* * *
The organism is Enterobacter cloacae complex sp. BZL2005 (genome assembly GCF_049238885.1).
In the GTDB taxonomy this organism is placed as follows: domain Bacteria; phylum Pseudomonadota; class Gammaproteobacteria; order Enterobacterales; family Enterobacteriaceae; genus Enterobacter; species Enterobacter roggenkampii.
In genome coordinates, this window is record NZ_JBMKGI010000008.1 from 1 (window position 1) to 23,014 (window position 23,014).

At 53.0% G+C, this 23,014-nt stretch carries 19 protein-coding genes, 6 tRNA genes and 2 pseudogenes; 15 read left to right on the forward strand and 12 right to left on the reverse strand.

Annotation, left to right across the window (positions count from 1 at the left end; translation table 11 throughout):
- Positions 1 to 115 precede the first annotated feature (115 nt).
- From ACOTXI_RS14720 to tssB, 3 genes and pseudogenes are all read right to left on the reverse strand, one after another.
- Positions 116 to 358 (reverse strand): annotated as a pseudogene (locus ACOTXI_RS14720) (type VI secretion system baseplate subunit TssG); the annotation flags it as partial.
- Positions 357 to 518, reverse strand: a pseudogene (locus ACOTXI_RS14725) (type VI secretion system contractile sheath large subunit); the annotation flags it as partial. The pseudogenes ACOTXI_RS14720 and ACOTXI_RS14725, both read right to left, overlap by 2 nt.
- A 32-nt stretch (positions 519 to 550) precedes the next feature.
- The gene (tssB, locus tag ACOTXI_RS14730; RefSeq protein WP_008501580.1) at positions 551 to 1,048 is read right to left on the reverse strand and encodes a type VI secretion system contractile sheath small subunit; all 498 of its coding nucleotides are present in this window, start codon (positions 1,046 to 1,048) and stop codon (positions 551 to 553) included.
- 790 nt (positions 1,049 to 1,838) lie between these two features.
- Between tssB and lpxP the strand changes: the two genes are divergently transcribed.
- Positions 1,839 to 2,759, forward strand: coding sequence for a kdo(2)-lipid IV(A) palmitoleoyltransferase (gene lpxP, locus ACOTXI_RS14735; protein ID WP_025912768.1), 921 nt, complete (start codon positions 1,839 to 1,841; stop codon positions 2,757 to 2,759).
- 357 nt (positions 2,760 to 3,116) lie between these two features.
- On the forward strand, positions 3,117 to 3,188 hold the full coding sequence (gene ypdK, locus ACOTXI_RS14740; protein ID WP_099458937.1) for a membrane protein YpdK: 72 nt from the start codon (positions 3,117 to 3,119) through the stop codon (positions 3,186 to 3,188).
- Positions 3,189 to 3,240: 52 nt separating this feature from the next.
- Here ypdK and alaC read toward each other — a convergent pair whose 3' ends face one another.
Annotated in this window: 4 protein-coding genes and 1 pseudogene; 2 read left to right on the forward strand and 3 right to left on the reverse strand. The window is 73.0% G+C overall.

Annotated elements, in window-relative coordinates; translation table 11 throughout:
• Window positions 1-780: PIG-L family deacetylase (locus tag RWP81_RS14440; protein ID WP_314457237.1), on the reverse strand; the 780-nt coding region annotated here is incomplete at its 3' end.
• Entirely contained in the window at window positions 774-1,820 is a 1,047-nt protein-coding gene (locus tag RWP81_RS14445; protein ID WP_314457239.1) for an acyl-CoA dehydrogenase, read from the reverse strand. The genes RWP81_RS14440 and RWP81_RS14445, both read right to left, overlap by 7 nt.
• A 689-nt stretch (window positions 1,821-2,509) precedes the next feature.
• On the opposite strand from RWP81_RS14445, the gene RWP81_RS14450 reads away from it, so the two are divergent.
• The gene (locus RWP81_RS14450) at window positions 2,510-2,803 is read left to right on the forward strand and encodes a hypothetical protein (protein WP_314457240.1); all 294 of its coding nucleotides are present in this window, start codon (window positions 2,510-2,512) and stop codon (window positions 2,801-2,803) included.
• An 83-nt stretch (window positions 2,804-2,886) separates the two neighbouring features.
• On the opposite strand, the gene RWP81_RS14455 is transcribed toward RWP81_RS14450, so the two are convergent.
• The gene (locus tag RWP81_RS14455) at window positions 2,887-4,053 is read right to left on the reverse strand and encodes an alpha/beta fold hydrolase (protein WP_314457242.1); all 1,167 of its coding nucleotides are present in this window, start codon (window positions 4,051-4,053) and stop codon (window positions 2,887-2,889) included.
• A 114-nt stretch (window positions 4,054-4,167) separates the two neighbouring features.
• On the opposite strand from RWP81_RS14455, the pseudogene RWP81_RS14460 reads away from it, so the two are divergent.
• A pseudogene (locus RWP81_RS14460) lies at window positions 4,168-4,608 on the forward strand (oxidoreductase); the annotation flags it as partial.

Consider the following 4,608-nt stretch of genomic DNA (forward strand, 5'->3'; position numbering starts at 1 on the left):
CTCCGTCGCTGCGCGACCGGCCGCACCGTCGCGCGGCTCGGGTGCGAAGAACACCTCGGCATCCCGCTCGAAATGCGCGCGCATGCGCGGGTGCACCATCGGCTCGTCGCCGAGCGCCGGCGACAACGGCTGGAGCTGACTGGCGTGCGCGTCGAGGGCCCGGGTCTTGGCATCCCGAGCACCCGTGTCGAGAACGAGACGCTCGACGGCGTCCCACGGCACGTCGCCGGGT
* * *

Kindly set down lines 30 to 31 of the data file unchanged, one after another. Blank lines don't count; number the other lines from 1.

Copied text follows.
• On the opposite strand from RWP81_RS14455, the pseudogene RWP81_RS14460 reads away from it, so the two are divergent.
• A pseudogene (locus RWP81_RS14460) lies at window positions 4,168-4,608 on the forward strand (oxidoreductase); the annotation flags it as partial.